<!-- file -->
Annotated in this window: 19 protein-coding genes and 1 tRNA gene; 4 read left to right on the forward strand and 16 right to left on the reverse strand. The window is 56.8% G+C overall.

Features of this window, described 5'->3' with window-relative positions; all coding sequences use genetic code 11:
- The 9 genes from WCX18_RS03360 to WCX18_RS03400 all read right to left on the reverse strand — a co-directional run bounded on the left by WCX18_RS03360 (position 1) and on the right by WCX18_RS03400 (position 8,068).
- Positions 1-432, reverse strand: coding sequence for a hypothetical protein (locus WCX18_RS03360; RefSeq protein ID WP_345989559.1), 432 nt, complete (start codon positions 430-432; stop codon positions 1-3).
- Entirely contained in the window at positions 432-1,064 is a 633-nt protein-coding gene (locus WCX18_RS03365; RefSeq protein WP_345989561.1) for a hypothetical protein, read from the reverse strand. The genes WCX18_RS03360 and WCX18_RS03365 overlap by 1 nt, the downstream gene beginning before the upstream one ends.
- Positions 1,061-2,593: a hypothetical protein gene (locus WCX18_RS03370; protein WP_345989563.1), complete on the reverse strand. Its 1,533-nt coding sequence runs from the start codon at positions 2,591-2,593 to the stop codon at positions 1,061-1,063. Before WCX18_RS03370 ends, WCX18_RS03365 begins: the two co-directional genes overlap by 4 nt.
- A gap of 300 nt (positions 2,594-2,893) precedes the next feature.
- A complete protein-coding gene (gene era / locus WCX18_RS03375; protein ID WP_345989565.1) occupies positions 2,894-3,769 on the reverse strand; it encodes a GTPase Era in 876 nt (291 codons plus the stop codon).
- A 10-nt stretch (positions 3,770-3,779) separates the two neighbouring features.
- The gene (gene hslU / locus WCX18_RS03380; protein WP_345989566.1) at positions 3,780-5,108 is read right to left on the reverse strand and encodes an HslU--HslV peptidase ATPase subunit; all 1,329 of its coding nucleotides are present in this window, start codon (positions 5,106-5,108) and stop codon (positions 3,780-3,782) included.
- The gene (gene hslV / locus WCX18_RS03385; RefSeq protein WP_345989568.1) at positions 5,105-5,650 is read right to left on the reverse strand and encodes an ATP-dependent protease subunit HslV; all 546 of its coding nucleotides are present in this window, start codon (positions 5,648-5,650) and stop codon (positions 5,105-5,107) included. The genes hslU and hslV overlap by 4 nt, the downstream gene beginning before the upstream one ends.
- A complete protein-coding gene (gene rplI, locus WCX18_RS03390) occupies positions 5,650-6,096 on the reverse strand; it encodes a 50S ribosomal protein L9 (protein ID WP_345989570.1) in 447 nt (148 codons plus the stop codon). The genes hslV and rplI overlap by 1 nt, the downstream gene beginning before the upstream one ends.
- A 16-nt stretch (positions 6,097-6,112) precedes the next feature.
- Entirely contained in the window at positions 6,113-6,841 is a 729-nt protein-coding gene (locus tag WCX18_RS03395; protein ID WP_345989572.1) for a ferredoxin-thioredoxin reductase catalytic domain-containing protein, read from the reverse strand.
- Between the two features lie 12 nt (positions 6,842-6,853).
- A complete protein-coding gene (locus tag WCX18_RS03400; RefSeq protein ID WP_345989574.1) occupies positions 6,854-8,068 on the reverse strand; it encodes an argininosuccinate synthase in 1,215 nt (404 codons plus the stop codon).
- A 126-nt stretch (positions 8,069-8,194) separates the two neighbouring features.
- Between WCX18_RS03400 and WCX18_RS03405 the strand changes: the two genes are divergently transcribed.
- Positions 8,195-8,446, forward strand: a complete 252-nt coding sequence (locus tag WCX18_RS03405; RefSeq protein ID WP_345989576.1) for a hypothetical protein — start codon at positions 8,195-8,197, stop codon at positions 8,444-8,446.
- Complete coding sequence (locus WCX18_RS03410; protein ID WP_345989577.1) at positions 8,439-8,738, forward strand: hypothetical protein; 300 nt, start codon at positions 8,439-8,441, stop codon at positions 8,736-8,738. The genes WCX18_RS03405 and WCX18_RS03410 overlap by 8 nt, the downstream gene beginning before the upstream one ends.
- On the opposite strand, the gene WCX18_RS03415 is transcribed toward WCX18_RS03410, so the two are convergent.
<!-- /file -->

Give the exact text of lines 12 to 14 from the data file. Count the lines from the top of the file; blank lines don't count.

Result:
- A complete protein-coding gene (gene rplI, locus WCX18_RS03390) occupies positions 5,650-6,096 on the reverse strand; it encodes a 50S ribosomal protein L9 (protein ID WP_345989570.1) in 447 nt (148 codons plus the stop codon). The genes hslV and rplI overlap by 1 nt, the downstream gene beginning before the upstream one ends.
- A 16-nt stretch (positions 6,097-6,112) precedes the next feature.
- Entirely contained in the window at positions 6,113-6,841 is a 729-nt protein-coding gene (locus tag WCX18_RS03395; protein ID WP_345989572.1) for a ferredoxin-thioredoxin reductase catalytic domain-containing protein, read from the reverse strand.